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【可编辑】南京市盐城市2018届高三年级第二次模拟考试英语试卷及答案.doc

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可编辑 编辑 南京市 盐城市 2018 三年级 第二次 模拟考试 英语 试卷 答案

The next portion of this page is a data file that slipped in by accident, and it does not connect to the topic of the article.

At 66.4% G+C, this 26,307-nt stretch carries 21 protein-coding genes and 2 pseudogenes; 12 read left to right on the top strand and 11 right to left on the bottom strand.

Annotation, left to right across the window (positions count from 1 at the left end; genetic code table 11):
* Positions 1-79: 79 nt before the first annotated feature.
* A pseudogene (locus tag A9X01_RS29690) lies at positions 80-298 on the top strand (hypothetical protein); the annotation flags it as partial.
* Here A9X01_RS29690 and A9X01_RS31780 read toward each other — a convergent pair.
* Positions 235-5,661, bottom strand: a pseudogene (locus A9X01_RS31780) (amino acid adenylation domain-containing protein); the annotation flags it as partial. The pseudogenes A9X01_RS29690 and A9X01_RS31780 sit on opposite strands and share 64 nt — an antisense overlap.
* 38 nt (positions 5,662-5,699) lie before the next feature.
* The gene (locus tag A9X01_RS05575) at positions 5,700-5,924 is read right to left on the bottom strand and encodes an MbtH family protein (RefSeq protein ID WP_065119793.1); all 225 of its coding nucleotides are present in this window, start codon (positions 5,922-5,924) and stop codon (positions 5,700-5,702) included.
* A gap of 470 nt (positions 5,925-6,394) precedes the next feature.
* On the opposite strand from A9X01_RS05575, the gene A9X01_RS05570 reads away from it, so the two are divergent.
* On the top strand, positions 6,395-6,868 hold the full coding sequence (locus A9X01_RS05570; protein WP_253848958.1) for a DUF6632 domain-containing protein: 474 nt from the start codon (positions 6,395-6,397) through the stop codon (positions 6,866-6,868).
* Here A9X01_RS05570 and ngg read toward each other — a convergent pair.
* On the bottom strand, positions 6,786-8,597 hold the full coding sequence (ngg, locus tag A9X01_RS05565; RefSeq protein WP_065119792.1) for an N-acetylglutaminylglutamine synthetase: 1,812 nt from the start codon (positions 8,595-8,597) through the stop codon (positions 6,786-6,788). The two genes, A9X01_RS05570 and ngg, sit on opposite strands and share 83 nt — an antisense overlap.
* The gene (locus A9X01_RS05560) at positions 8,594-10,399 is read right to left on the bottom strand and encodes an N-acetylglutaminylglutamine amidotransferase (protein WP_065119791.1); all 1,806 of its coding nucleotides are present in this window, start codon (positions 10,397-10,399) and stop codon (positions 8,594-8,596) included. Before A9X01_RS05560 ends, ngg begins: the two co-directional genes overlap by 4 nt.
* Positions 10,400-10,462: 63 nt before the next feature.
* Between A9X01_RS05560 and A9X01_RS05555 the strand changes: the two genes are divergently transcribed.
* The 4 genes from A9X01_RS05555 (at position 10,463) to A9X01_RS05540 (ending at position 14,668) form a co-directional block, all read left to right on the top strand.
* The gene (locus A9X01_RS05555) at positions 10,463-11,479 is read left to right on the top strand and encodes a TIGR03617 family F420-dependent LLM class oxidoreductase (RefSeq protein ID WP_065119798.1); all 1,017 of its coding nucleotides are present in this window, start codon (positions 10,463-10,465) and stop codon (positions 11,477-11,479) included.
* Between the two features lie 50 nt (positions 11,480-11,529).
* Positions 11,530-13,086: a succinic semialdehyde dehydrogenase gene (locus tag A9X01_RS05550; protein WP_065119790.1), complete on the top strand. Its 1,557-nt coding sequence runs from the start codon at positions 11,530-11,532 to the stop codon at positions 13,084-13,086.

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南京市盐城市2018届高三年级第二次模拟考试英语2018.3第一部分 听力(共两节,满分20分)第一节(共5小题;每小题1分,满分5分)听下面5段对话。每段对话后有一个小题,从题中所给的A、B、C三个选项中选出最佳选项,并标在试卷的相应位置。听完每段对话后,你都有10秒钟的时间来回答有关小题和阅读下一小题。每段对话仅读一遍。(  ) 1. What's wrong with the man?A. He is sick.      B. He is thirsty.      C. He is tired.(  ) 2. What will the speakers discuss?A. A paper. B. A new computer. C. A new viewpoint.(  ) 3. Why does the man make the phone call?A. To book a room. B. To apply for a job. C. To put an advertisement.(  ) 4. How much time did the man spend on the exam?A. One hour and 20 minutes.    B. One hour and 40 minutes.C. Two hours and 20 minutes.(  ) 5. Where does the conversation probably take place?A. In a bookstore. B. In a museum. C. In a library.第二节(共15小题;每小题1分,满分15分)听下面5段对话或独白。每段对话或独白后有几个小题,从题中所给的A、B、C三个选项中选出最佳选项,并标在试卷的相应位置。听每段对话或独白前,你将有时间阅读各个小题,每小题5秒钟;听完后,各小题将给出5秒钟的作答时间。每段对话或独白读两遍。听第6段材料,回答第6、7题。(  ) 6. What was the woman supposed to do that morning?A. Pick up a guest. B. Repair the fax machine. C. Attend a parents' meeting.(  ) 7. What is the woman complaining about?A. Her bad luck. B. Her daily routine. C. Her naughty kids.听第7段材料,回答第8、9题。(  ) 8. Where does the woman work?A. In the shoe section. B. In the clothes section. C. At the register.(  ) 9. How will the man go back?A. By bus. B. By underground. C. By streetcar.听第8段材料,回答第10至12题。(  )10. What are the two speakers talking about?A. Hotline service. B. Daily life. C. Amusement program.(  )11. What is the purpose of starting the system for teenagers?A. To gain teenagers' trust.    B. To make teenagers study hard.C. To protect teenagers' rights.(  )12. Who might call the number of 961961?A. Students studying law.    B. Students suffering from depression.C. Students having academic problems.听第9段材料,回答第13至16题。(  )13. What do the speakers want to see?A. Monkeys. B. Bears. C. Elephants.(  )14. What is the probable relationship between the speakers?A. Teacher and student. B. Father and daughter. C. Boyfriend and girlfriend.(  )15. Where is the polar bear?A. In a room. B. In the open. C. In a pool.(  )16. Why does the woman advise the man to move to Alaska?A. He is sick of the hot climate.B. He wants to open a cafe there.C. He wants to save the polar bear.听第10段材料,回答第17至20题。(  )17. Who is the woman speaking to?A. Restaurant managers. B. Kitchen assistants. C. Restaurant chefs.(  )18. What might happen if the staff wear rings in work?A. The rings might get lost.B. The rings might get damaged.C. The rings might cause danger.(  )19. How does the woman describe the job?A. It's boring. B. It's stressful. C. It's dangerous.(  )20. Why will they be very busy that day?A. Most tables are reserved. B. The head chef is on holiday. C. The staff are green hands.第二部分 英语知识运用(共两节,满分35分)第一节 单项填空(共15小题;每小题1分,满分15分)请认真阅读下面各题,从题中所给的A、B、C、D四个选项中,选出最佳选项。(  )21. “I'm in China”, ________ invites foreign natives worldwide to experience unique jobs, is a project under the guidance of the State Council.                           A. that B. which C. where D. what(  )22. —How are you getting along with your presentation?—Almost ready, and I ________ all I am supposed to.A. did B. had done C. have done D. shall have done(  )23. Divided into six themes, Victoria's Secret Fashion Show ________ 55 models in 87 looks.A. featured B. represented C. attracted D. impressed(  )24. —Metteo's new album Parama has turned out to be a hit.—Oh, he is really ________ of a lucky dog.A. nothing B. anything C. everything D. something(  )25. I would have gone to bed when I was sick instead of ________ the earth would go into a holding pattern if I weren't there for the day.A. confirming B. predicting C. pretending D. concluding(  )26. The palace has been restored to resemble ________ it was during the time of Emperor Qianlong.A. what B. that C. which D. how(  )27. The policy was rejected ________ a more cautious one.A. in case of B. in view of C. in favor of D. in place of(  )28. —When will you ________ travelling?—Maybe next week.A. go in for B. get around to C. look forward to D. hold on to(  )29. America has become known for its ________ of individualism, which has been a source of conflict with other cultures.A. push B. ban C. offence D. control(  )30. —Do you know the guy over there?—Oh, don't mistake him as an ordinary person. He's a ________ in our company.A. cold fish B. rotten apple C. sly fox D. top banana(  )31. Guanghwa Bookshop as a stand­alone bookshop may face a loss, because profits from selling print books are ________ and rents in central London are high.A. zero B. handsome C. adequate D. slim(  )32. —What do you think of her suggestion?—________, it would be much more sensible to talk about it later.A. Usually B. Generally C. Actually D. Exactly(  )33. What you do not want ________ to yourself, do not do to others.A. doing B. done C. being done D. having done(  )34. Persistent people begin their success ________ others end in failure.A. where B. while C. since D. though(  )35. —It's probably wise to let Princess Elizabeth undertake the Commonwealth tour. ________ —Well, she's up to it.A. What is it? B. If you say so.C. What say you? D. If only I could go.第二节 完形填空(共20小题;每小题1分,满分20分)请认真阅读下面短文,从短文后各题所给的A、B、C、D四个选项中,选出最佳选项。In case you missed it, a video last week showed a miniature horse eating a bowl of carrots—from a high chair. A high chair. Yes, really. It might seem __36__, but it might also be the logical extension of the growing __37__ of treating animals as human and treating pets as children. Examples of this attitude are __38__, and range from the innocent to the near­crazy. Some people even __39__ their pets for Halloween or create social media accounts for them.Should this cause __40__? Should we just smile and nod when people treat their pets as such?Should we shrug off the Facebook page “Animals are People Too” and “My Child has Four Paws” ?No. __41__ animals aren't people. And pets aren't children.There seems to be confusion about the __42__ between pets and children. People __43__ the language of parenthood when talking to their “fur kid” or “baby”. Of course, it's one thing to use such language lightly, as an innocent expression of love or a(n) __44__ of the great joy and deep bonds that pets, like children, can create. It's quite another to use this language __45__.Words __46__. Using inaccurate language for things doesn't just blur(模糊) the very real lines between pets and people; it can lead to dangerous delusions(错觉). What if a man __47__ having a baby won't be much different from being a “dad” to a dog?“Pet parents” point out that they do everything __48__ parents do—feed, bathe, clean up, care for, and love. __49__, all these actions form only part of the routines of true parenthood. One does not, and cannot, teach __50__ and morality to cats and dogs, yet that's the most important job of a parent. Having a child means preparing another mind and soul for adulthood and __51__. Having a pet means keeping an animal obedient and dependent so it never __52__ the way a child eventually will.Pets and children serve different roles, __53__ different places in the lives of humans. __54__ these fundamental differences benefits neither creatures nor people. We can call pets “pets” __55__ loving them any less. So stop calling your pets your “children”.(  )36. A. awful B. absurd C. artificial D. awkward(  )37. A. trend B. expense C. demand D. danger(  )38. A. anywhere B. somewhere C. everywhere D. nowhere(  )39. A. pick up B. wake up C. dress up D. feed up(  )40. A. satisfaction B. inspiration C. conflict D. concern(  )41. A. Yet B. So C. Because D. Then(  )42. A. barrier B. comparison C. connection D. difference(  )43. A. master B. interpret C. adopt D. understand(  )44. A. intention B. reflection C. definition D. expectation(  )45. A. literally B. incidentally C. cautiously D. originally(  )46. A. exist B. work C. matter D. spread(  )47. A. believes B. prefers C. proves D. dreams(  )48. A. able B. absent C. reliable D. real(  )49. A. Therefore B. Indeed C. Furthermore D. Otherwise(  )50. A. languages B. attitude C. skills D. character(  )51. A. confidence B. enthusiasm C. patience D. independence(  )52. A. leaves B. plays C. grows D. performs(  )53. A. shifting B. occupying C. providing D. reserving(  )54. A. Revealing B. Denying C. Removing D. Emphasizing(  )55. A. by B. for C. without D. except第三部分 阅读理解(共15小题;每小题2分,满分30分)请认真阅读下列短文,从短文后各题所给的A、B、C、D四个选项中,选出最佳选项。ALondon to Brighton Bike RideThe startThe bike ride starts at Clapham Common tube station.Ride carefullyWe put together as many facilities as possible to help ensure you have a trouble­free day. But we also rely on you to ride safely and with due consideration for other cyclists and road users. Although many roads are closed to oncoming traffic, this is not always the case and you should be aware of the possibility that there could be vehicles coming in the opposite direction.Please do not attempt reckless overtaking whilst riding—remember it is NOT a race.(1) ____________If you have an accident, ask a marshal for help; they are in contact with the support/emergency services. To call for help from our motorcycle marshals, give a 'thumbs down' signal. The marshal will do all he/she can to help, providing he/she is not already going to a more serious accident. If a motorcycle marshal slows down to help you, but you have just stopped for a rest and don't need help, please give a 'thumbs up' signal and he/she will carry on. Remember—thumbs down means ‘I need help’.(2) ____________Refer to your route map and make your way to a Mechanics Point. Mechanical assistance is free when you show your Rider Identity Card; you just pay for the parts.Refreshment stopsLook out for these along the route. Most are organized by voluntary clubs and their prices give you real value for money. They are also raising money for their local communities and the British Heart Foundation, so please give them your support. Rain or shine—be prepared In the event of very bad weather, watch out for signs to wet weather stations en route. Good waterproofs, like a cycle cape, are essential. Our first aid staff can only supply bin liners and by the time you get one you may be very wet. However, the English summer is unpredictable—it may also be hot. so don't forget the sun protection cream as well!(3) ____________We will try to pick up your bike for you on the day. Call Bike Events(01225310859) no more than two weeks after the ride to arrange collection. Sorry, we cannot guarantee this service nor can we accept liability for any loss or damage to your bike. Bike Events will hold your bike for three months, after which it may be disposed of. You will be charged for all costs incurred in returning your cycle.(  )56. Which of the following might be the correct order of the missing subtitles in the passage?a. In case of breakdown   b. Attracting assistance   c. If you have to drop outA. a­b­c B. b­c­a C. c­a­b D. b­a­c(  )57. We can learn from the passage that ________.A. first aid staff can provide cycle capesB. some roads may have normal traffic flow on themC. refreshments are free to participants during the rideD. Bike Events won't charge you for the return of your bikeBAnonymising job applications to eliminate(消除) discrimination is not easy.“If you've got the grades, the skills and the determination, this government will ensure you can succeed,” declared the British prime minister, on October 26th, as he introduced plans to tackle discrimination in the workplace. Ten big employers in the public and private sectors—including the civil service, HSBC and Deloitte—have agreed to start recruiting(招募) on a “name­blind” basis in Britain; others may also follow suit. In such schemes, those drawing_up shortlists of applicants cannot see their names, with the aim of reducing racial and sexual bias. But do they work?Several countries have experimented with name­blind applications. In 2010 Germany's Anti­Discrimination Agency, an advisory body, sponsored a voluntary scheme to get businesses to try it. In France a law passed in 2006 made the anonymising of applicants' CVs compulsory for firms of over 50 employees. But the government was slow in laying down the conditions for how the law would operate, and only started performing it last year.In Sweden and the Netherlands there have been some trials. Discrimination against job applicants based on their names is well documented, particularly among ethnic minorities. An experiment in Germany found that candidates with German­sounding names were 14% more likely to be called for an interview than candidates with Turkish ones. A review of various studies, by the Institute for the Study of Labour(IZA), a German outfit, found that anonymised job applications boost the chances of ethnic­minority candidates being invited to an interview. A Swedish study found that it led to more ethnic­minority people being hired.However, the results from other trials are less clear. A second Swedish experiment found that only women, not immigrants, were boosted by anonymous recruitment. According to the IZA, experiments in the Netherlands showed no increase in the likelihood of ethnic­minority candidates being offered a job if their CVs were seen anonymously, suggesting that discrimination had slid in at the interview stage. Ensuring that a candidate is completely anonymous is also tricky.A 2012 French study found that foreign­born candidates and those from poor districts were less likely to be called for interview when applications were anonymised. Its authors suggested that recruiters may have used other indicators, such as knowledge of Arabic, to identify race. In places suffering from religious tension, such as Northern Ireland, the name of a school can reveal a candidate's faith, while a few years missing on a CV may suggest maternity leave(产假), and thus that the candidate is female. Going name­blind when shortlisting candidates may be a sensible start, but it is likely to be just a small step towards ending hiring bias.(  )58. What can we learn from the passage?A. In France, the government started the anonymised recruitment in 2006. B. In Germany, chances of ethnic­minority name­blind candidates being interviewed are slighter.C. In the Netherlands, the anonymous recruitment is more of a trick than an effective practice.D. In Sweden, not only women but also immigrants may well enjoy a higher recruitment rate.(  )59. What does the underlined phrase “drawing up” in Paragraph 2 mean?A. writing out B. taking in C. making up D. picking out(  )60. By writing the passage, the author tries to ________.A. inform readers of the idea of anonymising job applicationsB. explain how anonymisation in recruitment is operatedC. discuss whether anonymisation in job applications worksD. promote the strategies of name­blind recruitmentCSAN FRANCISCO—When you put the headset over your eyes and the game begins, you are transported to a tiny room with white walls. Your task is to break out of the room, but you cannot use your hands. There is no joystick or game pad. You must use your thoughts.You turn toward a ball on the floor, and your brain sends a command to pick it up. With another thought, you send the ball crashing into a mirror, breaking the glass and revealing a few numbers on a wall. You mentally type those numbers into a large keypad by the door. And you are out.Designed by Neurable, a small startup founded by Ramses Alcaide, an electrical engineer and neuroscientist(神经系统科学家), the game offers what you might call a computer mouse for the mind, a way of selecting items in a virtual world with your thoughts.Combining a headset with virtual reality goggles and sensors that can read your brain waves, this prototype(样机) is a few years from the market. And it is limited in what it can do. You cannot select an object with your mind unless you first look in its direction, narrowing the number of items you may be considering.But it works. I recently played the game, which has the working title Awakening, when Alcaide and two Neurable employees passed through San Francisco, and a few hundred others tried it this month at the Siggraph computer graphics conference in Los Angeles.The_prototype_is_among_the_earliest_fruits_of_a_widespread_effort_to_embrace_technology_that_was_once_science_fiction—and_in_some_ways_still_is. Driven by recent investments from the U.S. government and by the herd mentality(从众心理) in the tech world, a number of startups and bigger companies like Facebook are working on ways to mentally control machines. They are also looking for smoother ways to use virtual reality technology. The increased interest in neurotechnology is partly a result of an effort the government administration started in 2013. The initiative helped create significant government financing for brain­interface companies and related work in academy.The Neurable prototype shows what is possible today. Using electroencephalography, or EEG—a means of measuring electrical brain activity that has been around for a decade—the company can provide simple ways of mentally interacting with a game. Some companies hope to go much further and want to build ways of performing nearly any computing task with the mind. Imagine a brain interface for rapidly typing on a smartphone.At Neurable, which is based in Boston, Alcaide and the members of his team are pushing the limits of EEG headsets. Although sensors can read electrical brain activity from outside the skull, it is very difficult to separate the signal from the noise. Using computer algorithms(算法) based on research that Alcaide originally published as a doctoral student at the University of Michigan, Neurable works to read activity with a speed and accuracy that is not usually possible. The algorithms learn from your behavior. Before playing the game, you train them to recognize when you are focusing your attention on an object. A pulse of light bounces around the virtual room, and each time it hits a small colored ball in front of you, you think about the ball. At that moment, when you focus on the light and it stimulates your brain, the system reads the electrical spikes of your brain activity. “Once we understand them, we can use them.” Alcaide expects.(  )61. Which of the following is TRUE about the design of the game?A. You can break the glass with a simple click of the mouse.B. You can select as many items around you as you like.C. The game has boosted government revenues since its release.D. The game can't work without sensors and virtual reality technology.(  )62. What can be inferred from the underlined sentence in Paragraph 6?A. What was a fantasy is coming true with technology.B. Whatever efforts you make might not fruit success.C. Science fiction leads to the development of the prototype.D. The technology behind the prototype enjoys wide popularity.(  )63. What can we learn from the last paragraph?A. It's not uncommon that we usually have different voices in mind.B. There's still a long way to go before the game is fully matured.C. The Alcaide team focuses on limiting the usage of headsets.D. It's impossible for Alcaide to read activities fast and accurately.(  )64. What might be the best title of this passage?A. A game controlled with mind B. A machine leading to the futureC. Neurable: king of tomorrow D. Neurology: a cutting­edge zoneDMiss Martha, aged 40, kept a little bakery on the corner.Two or three times a week a customer came in in whom she began to take an interest. He spoke English with a German accent. His clothes were worn and wrinkled. But he looked neat, and had very good manners.①He_always_bought_two_loaves_of_stale_bread. Fresh bread was five cents a loaf. Stale ones were two for five.Once Martha saw a red and brown stain on his fingers. She was sure then that he was an artist and very poor. No doubt he lived in an attic painting pictures and eating stale bread.Often when Martha sat down to her chops and rolls and jam she would sigh, and wish that the gentle­mannered artist might share her tasty meal instead of eating his dry bread.In order to test her theory as to his occupation, she brought a painting bought at a sale, and set it behind the bread counter.Two days afterward the customer came in.“Two loafs of stale bread, blease.”“A fine picture, madame,” he said while she was wrapping up the bread.“Yes?” says Martha, “I do admire art. You think it is a good picture?”“Der balance is not in good drawing.” Then he took his bread, bowed, and hurried out.How kindly his eyes shone behind his spectacles! To be able to judge perspective at a glance, and to live on stale bread! But genius often has to struggle before it is recognized. She thought he began to look thinner. ②Her_heart_ached_to_add_something_good_to_eat_to_his_meagre_purchase,_but her courage failed at the act. She did not dare insult him. She knew the pride of artists.Martha began to wear her blue­dotted silk waist behind the counter. In the back room she cooked a mysterious compound of quince seeds and borax(a kind of beauty products).One day the customer came in as usual and called for his stale loaves, ③While_Martha_was_reaching_for_them,_a_fire­engine_came_lumbering_past. He hurried to the door to look, as anyone will. Suddenly inspired, Martha seized the opportunity. With a bread knife she made a deep slash in each of the stale loaves, inserted a generous quantity of butter, and pressed the loaves tight again.When the customer turned once more she was tying the paper around them.When he had gone, after an unusually pleasant little chat, Martha smiled to herself. For a long time that day her mind dwelt on the subject. She imagined the scene when he should discover her little deception.He would prepare for his lunch of dry bread and water. He would slice into a loaf, ah!Martha blushed. Would he think of the hand that placed it there as he ate? Would he?The front door bell jangled. Somebody was coming in, making a great deal of noise.Martha hurried to the front. Two men were there. One was a young man she had never seen before. ④The_other_was_her_artist.His face was very red, his hair was wildly rumpled. He clinched his two fists and shook them ferociously at Miss Martha. At Miss Martha.“Dummkopf!” he shouted with extreme loudness; and then “Tausendonfer!” or something like it in German.Martha leaned weakly against the shelves and laid one hand on her blue­dotted silk waist. The young man took the other by the collar.“Come on,” he said, “you've said enough.” He dragged the angry one out, and then came back. “Guess you ought to be told, ma'am,” he said. “He's an architectural draftsman. I work in the same office with him.”“He's been working hard for three months drawing a plan for a new city hall. It was a prize competition. He finished inking the lines yesterday. You know, a draftsman always makes his drawing in pencil first. When it's done he rubs out the pencil lines with handfuls of stale bread crumbs. That's better than India rubber.”“He's been buying the bread here. Well, to­day, well, you know, ma'am, that butter isn't, well, his plan isn't good for anything now except to cut up into railroad sandwiches.”Martha went into the back room. She took off the blue­dotted silk waist and put on the old brown serge she used to wear. Then she poured the quince seed and borax mixture out of the window into the ash can.(  )65. Why did the customer always buy two loaves of stale bread?A. Because he was too poor to afford better ones.B. Because the bread was more delicious and to his taste.C. Because the bread had a special usage for his work.D. Because he wanted to create chances to see Miss Martha.(  )66. Which of the following can best describe Miss Martha?A. Sympathetic, dreamy and decisive. B. Disciplined, ambitious and generous.C. Proud, sensitive and conservative. D. Practical, dependable and diligent.(  )67. What does the “blue­dotted silk waist” symbolize?A. Miss Martha's fine appreciation for art.B. Miss Martha's affection for the customer.C. Miss Martha's strong sense of ceremony.D. Miss Martha's confidence in her baking skills.(  )68. Which of the following sentences best forwards the plot?A. ① B. ② C. ③ D. ④(  )69. Which of the following indicates the change of Martha's feelings?A. Curious→excited→lost→relieved.B. Curious→hopeful→frustrated→calm.C. Nervous→delight